Huey was my first attempt at a redesign to try and make the puppet building more efficient as well as more durable.
In professional animation studios and feature productions, highly sophisticated and custom made puppet armatures are used. They are most often made with metal limbs connected to a pelvis and torso, the flexibility and thickness of which is determined by the character design. The parts are often designed and machined for each specific puppet. I had trouble finding any actual numbers online, but I know that sometimes these puppets can cost over a thousand dollars each. For characters that appear in a lot of scenes in features, there are often several copies of the same puppet that are made to allow multiple animators to work at once, as well as provide a backup in case something breaks. There are also lots of replacement parts in case only a small part of the puppet needs to be swapped out, to allow the animators to maintain the position of the puppet in front of the camera, and hopefully keep them from having to restart their shoot from the beginning.
I, being the poor college student that I am, cannot afford to spend thousands of dollars on professionally fabricated puppets, but I do want to try and see how close I can get on my own. Without the knowledge or facilities that would allow me to custom build my own armature pieces, I spent a good amount of time wandering the aisles of Home Depots and various craft stores looking for strange or interesting items that might be useful for my needs. My design concept for Huey, was largely based on finding a metal piece on a low shelf in the hardware store called a sleeve anchor.
I figured it had to be a good sign that the brand name for these pieces was Red Head given my own ginger-fied state. (Remember dear readers, it’s not that we redheads don’t have souls. It’s that we gain one freckle for every soul we steal. Bwa-ha-ha-ha!)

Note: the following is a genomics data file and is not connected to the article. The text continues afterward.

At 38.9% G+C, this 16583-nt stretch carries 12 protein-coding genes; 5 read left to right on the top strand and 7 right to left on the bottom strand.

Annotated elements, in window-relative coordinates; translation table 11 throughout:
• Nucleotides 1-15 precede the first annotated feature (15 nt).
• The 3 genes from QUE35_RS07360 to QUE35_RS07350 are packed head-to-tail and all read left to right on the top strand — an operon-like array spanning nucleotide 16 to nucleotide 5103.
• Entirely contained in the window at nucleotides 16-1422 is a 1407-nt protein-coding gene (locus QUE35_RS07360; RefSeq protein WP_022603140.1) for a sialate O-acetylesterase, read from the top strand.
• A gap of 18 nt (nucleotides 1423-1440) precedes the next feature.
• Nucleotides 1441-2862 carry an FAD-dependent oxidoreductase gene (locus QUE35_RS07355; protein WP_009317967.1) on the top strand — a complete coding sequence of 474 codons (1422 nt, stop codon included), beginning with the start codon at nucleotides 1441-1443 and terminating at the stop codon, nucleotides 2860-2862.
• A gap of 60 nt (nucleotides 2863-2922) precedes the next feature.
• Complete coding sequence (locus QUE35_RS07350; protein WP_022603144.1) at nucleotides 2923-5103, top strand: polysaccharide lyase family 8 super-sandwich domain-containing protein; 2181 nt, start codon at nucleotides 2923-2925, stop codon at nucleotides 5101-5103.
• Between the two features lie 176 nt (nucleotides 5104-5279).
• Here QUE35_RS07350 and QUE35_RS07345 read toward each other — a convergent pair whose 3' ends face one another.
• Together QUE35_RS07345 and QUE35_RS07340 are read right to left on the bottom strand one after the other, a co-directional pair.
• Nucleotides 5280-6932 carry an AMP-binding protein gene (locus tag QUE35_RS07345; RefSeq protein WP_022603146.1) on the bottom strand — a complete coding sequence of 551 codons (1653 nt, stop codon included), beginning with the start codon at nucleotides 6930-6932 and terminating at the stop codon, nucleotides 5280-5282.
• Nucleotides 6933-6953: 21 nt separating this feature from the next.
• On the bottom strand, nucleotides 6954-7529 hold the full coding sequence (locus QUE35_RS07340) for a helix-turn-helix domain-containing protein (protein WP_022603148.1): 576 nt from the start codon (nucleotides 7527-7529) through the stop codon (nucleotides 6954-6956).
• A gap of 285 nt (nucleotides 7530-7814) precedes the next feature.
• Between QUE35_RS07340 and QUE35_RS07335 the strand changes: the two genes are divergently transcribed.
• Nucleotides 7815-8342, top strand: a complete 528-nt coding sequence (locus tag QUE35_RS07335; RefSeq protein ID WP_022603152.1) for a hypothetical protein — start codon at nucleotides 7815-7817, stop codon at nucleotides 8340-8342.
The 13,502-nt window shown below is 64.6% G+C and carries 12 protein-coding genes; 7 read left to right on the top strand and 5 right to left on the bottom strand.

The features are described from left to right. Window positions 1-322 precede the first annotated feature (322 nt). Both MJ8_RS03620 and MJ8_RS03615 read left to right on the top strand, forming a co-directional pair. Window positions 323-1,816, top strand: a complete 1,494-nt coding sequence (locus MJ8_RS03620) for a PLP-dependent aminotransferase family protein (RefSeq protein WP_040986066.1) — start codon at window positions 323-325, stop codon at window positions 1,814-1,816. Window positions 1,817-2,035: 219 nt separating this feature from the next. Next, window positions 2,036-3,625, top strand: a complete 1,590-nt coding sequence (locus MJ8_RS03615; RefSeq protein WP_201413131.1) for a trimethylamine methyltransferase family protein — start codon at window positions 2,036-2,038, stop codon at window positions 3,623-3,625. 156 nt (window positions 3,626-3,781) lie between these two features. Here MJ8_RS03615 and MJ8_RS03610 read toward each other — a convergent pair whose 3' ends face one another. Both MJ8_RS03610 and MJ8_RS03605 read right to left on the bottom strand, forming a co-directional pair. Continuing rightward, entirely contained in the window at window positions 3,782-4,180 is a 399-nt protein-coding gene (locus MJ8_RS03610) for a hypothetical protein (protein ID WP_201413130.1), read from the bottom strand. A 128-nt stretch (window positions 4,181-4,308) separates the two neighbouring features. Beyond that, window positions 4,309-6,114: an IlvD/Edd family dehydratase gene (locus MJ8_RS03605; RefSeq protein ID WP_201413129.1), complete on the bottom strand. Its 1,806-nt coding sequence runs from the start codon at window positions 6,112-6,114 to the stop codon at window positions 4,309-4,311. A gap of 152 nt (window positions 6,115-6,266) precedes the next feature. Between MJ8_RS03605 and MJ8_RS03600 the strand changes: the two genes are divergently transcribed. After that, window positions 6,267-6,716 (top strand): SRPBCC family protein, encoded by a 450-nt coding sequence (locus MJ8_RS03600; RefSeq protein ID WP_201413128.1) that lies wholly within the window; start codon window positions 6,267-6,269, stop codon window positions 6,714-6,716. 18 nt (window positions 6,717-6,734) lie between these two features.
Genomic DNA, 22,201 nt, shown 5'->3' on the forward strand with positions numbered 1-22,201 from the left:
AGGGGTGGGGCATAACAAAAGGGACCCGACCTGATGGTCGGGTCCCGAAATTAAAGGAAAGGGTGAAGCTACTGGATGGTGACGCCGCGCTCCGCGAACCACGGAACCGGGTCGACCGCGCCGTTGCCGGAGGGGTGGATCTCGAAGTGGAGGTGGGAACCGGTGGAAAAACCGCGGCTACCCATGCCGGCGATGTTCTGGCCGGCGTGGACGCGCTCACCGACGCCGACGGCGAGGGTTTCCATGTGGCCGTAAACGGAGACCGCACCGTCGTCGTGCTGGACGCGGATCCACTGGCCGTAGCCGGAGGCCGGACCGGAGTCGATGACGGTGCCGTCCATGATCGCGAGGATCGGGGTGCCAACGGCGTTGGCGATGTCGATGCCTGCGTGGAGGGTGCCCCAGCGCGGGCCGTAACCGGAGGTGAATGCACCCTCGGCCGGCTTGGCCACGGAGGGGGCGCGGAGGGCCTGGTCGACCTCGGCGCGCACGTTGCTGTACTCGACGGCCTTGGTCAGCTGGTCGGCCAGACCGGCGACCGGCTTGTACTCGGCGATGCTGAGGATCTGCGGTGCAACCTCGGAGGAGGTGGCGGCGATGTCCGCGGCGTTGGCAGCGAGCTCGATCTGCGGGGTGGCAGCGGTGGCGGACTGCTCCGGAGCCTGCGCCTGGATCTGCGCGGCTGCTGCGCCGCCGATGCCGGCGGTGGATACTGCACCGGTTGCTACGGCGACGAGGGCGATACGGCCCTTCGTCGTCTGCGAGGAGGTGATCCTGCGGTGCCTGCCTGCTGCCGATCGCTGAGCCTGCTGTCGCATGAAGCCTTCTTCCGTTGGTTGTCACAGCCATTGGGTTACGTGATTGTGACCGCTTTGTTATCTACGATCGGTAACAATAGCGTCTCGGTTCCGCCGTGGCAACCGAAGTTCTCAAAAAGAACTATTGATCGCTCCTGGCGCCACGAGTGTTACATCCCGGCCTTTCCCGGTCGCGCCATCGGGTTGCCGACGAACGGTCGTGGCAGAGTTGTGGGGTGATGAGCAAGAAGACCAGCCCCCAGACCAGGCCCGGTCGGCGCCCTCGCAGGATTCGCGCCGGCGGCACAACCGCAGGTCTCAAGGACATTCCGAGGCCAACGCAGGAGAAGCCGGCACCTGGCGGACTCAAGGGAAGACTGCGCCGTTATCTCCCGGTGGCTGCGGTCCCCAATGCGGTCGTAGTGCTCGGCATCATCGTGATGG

So, with the sleeve anchors in mind to provide the structure for the arms and legs. I came up with this design plan for my second puppet. I kept the wooden head, torso, and pelvis, and decided to try some different weights of the aluminum wire at different joints to see how they worked out. The neck consists of a single piece of 16 gauge wire. The spine is a single piece of 8 gauge as well as the original plan for the ankle joint. I ended up grabbing the wrong wire when I got to the final gluing stage for Huey and by the time I realized that I had used the twisted 16 gauge instead of the 8, the epoxy had already set and I decided to just let it go for the time being. The design also calls for feet made from stacked nuts within a shaped plumbers epoxy foot, and a foam based hand with the wire structure on the outside that would get further tested later in the building process.
My first step was to shape the wooden pieces and drill the appropriate holes for the joint attachments. Huey’s head and torso can be seen on the left side of the image.
Again, I used the J-B Weld epoxy to affix the wire joints into their appropriate sockets on the armature.
Here are the first set of glued pieces setting.
In the second gluing session I was able to add the shoulder joints to the torso, and the hip joints to the pelvis. Because the sleeve anchors are hollow. I left a larger than normal length of wire to attach to it. You can also see in the image below that I was trying a different type of pelvis design, actually cutting out the front sections in the hopes that it would allow the puppet to have a greater ranger of motion in the legs, coming up higher on a step or shifting out sideways, to try and get it closer to the range of movement people have in the ball-and-socket joint of the hip.
Once I had the central form of the puppet glued and setting. I began to prepare the sleeve anchors to be attached next.
Directly out of the package, the sleeve anchors look like this.
But what I was able to figure out in the store, was that the top screw section can be removed.
And once that attachment is off, it’s a simple matter of popping out the center rod section.
Leaving me with a nice hollow metal tube to use as my arms and legs.